SAMANTHA OZER — I’m interested in your word choice of “intertwined,” of how we as humans are entangled with other species and with the landscape itself. What is your relationship with the landscape?
PALOMA CONTRERAS LOMAS — When I was filming in [San Andrés Tzicuilan, Cuetzalan, Puebla], I sensed that I was being watched. Not from an anthropocentric gaze, but from the landscape. I started to fantasize about having sex with the fog. The landscape has a really strong character in Mexico: it can kill, but it can also heal. It’s not a place that I necessarily understand, but it is a witness — a political and sexual witness.

SAMANTHA OZER — It seems there’s a lot of spirituality within these rural landscapes, maybe even mysticism. Have you experienced or observed a similar surreal situation when researching your projects in Mexico City?
PALOMA CONTRERAS LOMAS — When I interviewed former workers of the National Union of Former Workers of the Mint six years ago [for La Fiebre de Oro (Gold Fever)], they talked a lot about ghosts and of seeing ghosts in the factory. I thought there was a really strong parallel between their personal ghosts and their economic and political ghosts. For me, it was much more about the phantom of a certain type of labor that belonged to the 20th century, an artisanal way of working and, for them, of making coins. When unions were decentralized in the 1990s, just before the North American Free Trade Agreement [NAFTA] was signed, machines replaced humans.

SAMANTHA OZER — What did the workers think about your conversations? Of their own subjectivities within this research?
PALOMA CONTRERAS LOMAS — With the union workers specifically, they belong to the city, but they also belong to an “imaginary union” that’s really close to the Institutional Revolutionary Party [PRI], a party that was in power for almost 80 years. In Mexico, we do not talk about an explicit dictatorship, but there was a soft dictatorship. I think these workers are really conscious about their representation because unions in Mexico in the 20th century had an aesthetic and lots of symbols. However I don’t know how much longer I will talk about Mexico. I’ve felt that to be a Mexican artist, you have to be politicized in a certain way that’s quite masculine. Many male artists in the generation above me speak about Mexican political archetypes and symbols in a specific way. When I started to make work, I had to masculinize myself. However,
I had a wet dream with former President Carlos Salinas de Gortari where he kidnapped me, and I fell in love with him. We never fucked — it was only a platonic thing with a lot of sexual tension, and when I woke up, I felt like my generation, as they call it, has…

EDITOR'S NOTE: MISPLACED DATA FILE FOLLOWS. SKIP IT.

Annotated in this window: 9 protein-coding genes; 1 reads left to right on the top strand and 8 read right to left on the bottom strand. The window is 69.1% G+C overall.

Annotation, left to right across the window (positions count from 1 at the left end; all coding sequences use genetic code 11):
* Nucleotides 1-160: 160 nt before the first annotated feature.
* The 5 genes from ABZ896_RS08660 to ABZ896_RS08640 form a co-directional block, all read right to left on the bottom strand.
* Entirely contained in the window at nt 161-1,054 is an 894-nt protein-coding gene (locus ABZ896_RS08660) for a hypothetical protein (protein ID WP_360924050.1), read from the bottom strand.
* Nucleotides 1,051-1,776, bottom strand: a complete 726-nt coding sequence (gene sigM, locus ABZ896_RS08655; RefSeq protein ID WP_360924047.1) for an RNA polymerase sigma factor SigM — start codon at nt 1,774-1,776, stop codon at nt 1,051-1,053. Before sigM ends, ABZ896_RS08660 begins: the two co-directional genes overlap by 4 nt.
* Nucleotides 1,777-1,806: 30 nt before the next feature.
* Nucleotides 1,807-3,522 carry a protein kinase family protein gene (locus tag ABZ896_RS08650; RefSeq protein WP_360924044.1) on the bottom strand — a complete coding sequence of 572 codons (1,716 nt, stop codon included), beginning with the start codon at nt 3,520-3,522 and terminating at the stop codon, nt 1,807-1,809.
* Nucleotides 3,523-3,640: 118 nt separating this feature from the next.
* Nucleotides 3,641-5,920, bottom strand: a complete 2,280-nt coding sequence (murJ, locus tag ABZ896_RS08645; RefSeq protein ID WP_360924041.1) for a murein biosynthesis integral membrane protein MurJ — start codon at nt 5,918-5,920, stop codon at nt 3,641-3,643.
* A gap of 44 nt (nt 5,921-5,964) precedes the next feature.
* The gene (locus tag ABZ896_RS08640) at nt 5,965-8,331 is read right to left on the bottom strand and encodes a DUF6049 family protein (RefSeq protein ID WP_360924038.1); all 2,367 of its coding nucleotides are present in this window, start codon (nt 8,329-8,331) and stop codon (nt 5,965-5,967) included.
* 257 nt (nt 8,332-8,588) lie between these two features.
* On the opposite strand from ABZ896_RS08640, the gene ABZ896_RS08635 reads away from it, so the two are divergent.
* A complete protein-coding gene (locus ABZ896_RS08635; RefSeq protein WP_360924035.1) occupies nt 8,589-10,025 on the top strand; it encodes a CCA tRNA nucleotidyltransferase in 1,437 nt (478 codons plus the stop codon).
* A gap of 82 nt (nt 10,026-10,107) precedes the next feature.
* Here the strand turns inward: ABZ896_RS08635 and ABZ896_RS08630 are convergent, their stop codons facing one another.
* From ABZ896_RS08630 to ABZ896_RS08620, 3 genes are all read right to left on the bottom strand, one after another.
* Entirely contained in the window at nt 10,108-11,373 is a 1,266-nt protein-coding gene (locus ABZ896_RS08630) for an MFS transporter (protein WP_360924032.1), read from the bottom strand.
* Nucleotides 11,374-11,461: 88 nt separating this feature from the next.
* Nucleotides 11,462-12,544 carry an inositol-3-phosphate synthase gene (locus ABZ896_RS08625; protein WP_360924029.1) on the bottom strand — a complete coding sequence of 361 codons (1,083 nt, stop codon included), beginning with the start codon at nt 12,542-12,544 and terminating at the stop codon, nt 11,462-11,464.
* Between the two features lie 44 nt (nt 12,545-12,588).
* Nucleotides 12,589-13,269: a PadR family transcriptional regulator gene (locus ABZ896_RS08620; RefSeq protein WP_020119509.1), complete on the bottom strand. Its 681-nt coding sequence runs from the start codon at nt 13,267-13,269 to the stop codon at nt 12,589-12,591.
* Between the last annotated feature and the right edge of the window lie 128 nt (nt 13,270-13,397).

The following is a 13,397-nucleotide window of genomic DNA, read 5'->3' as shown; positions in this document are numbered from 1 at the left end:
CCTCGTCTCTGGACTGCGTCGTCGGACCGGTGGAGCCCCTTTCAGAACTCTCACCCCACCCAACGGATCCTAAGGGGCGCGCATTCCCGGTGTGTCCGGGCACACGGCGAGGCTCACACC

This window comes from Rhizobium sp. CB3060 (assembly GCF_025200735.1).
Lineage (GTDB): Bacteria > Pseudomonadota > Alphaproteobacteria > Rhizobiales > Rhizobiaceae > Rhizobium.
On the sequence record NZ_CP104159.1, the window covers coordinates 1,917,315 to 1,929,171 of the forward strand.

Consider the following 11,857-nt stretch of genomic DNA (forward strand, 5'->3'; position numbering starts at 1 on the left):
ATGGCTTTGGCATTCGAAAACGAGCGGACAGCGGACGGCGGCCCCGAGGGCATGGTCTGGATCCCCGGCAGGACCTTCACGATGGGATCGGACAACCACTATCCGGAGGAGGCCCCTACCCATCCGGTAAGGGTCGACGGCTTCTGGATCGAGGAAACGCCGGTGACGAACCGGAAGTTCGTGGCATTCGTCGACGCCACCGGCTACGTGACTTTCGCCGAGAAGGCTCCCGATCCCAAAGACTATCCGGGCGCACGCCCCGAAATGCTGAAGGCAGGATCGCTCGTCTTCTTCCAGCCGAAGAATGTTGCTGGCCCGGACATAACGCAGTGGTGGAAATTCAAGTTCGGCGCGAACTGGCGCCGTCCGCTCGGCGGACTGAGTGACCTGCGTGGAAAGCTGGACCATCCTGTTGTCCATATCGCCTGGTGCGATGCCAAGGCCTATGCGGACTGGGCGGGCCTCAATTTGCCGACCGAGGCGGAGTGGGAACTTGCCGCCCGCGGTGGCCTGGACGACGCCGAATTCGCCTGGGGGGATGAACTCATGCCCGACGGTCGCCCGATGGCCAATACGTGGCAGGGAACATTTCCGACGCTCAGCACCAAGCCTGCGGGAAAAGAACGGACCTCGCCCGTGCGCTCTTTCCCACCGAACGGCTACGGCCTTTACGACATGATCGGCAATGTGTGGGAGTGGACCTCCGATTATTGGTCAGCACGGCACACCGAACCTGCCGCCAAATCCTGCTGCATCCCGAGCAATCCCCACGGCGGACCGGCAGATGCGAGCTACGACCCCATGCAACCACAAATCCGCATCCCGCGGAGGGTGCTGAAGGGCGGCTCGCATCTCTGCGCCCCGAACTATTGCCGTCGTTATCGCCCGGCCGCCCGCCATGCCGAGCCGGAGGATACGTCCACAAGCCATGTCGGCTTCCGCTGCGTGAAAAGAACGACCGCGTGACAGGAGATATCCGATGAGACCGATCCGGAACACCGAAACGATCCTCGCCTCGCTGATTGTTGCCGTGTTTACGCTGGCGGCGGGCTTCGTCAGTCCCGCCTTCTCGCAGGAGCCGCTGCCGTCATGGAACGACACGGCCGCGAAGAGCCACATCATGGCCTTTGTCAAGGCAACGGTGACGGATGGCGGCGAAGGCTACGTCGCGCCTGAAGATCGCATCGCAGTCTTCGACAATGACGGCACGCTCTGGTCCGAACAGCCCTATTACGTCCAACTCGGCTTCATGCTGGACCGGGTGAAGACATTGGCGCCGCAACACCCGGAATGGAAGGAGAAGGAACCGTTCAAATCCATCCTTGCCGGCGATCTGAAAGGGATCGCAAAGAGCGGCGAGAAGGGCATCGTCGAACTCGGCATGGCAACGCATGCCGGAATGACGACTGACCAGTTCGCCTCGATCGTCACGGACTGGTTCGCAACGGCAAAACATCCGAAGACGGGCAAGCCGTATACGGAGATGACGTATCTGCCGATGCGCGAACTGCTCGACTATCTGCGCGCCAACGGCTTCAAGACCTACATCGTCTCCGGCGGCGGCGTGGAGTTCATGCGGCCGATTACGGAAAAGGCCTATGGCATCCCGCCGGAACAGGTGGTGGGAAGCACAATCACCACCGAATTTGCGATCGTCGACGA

SAMANTHA OZER — Stockholm syndrome.
PALOMA CONTRERAS LOMAS — Yes, Stockholm syndrome with that regime. I was born in the ’90s, I don’t remember it, but it’s like this nostalgia entered my body and inspires my desire for that regime. Even the generations before me have more intimacy with all the national symbols. I’m using these symbols but trying to play with other kinds of representations, ones that are more glam, closer to fashion, to sci-fi, to all the movies that I have seen. My work draws a huge influence from cinema and trash cinema — action movies from the ’90s, this ’70s movie called Death Wish (in Spanish, it’s El Vengador Anónimo), Total Recall, etc. TV programs such as Are You Afraid of the Dark? and Goosebumps are huge aesthetic references in my imagination. More recently, The Act of Killing and anything by Apichatpong Weerasethakul have been artistic references. I’m also interested in exploitation and B-series movies such as The Thing by John Carpenter or Meet the Feebles by Peter Jackson.

SAMANTHA OZER — Your remixing of the gun symbol is particularly potent in the context of these references. In El Más Allá Mexicano [The Mexican Afterlife], men hold these plush, brightly colored, stuffed toy guns. In a literal sense, you’ve softened these hard
and traditionally masculine objects, seemingly poking fun at them. There’s an absurdity to their futility, as the men still hold them as if they have shooting power.
PALOMA CONTRERAS LOMAS — Humor is very important for me. To talk about certain topics like politics, there’s a huge expectation to speak in a serious way; however, in a narco-state like Mexico, everything is so explicit and grotesque, with hyper-violent imagery. I do not feel comfortable reaffirming this violence — you can open the newspaper and see it. I’m not underestimating violence in Mexico. I have experienced it in quite a harsh way. But how can we use our imagination or fiction to talk about certain topics? For me, women doing humor is quite radical. In these intimate areas of womanhood, humor is a place to save yourself. Humor is often the only way to talk about things that are so dark.



[Table of contents]

The Mexico Issue #36 F/W 2021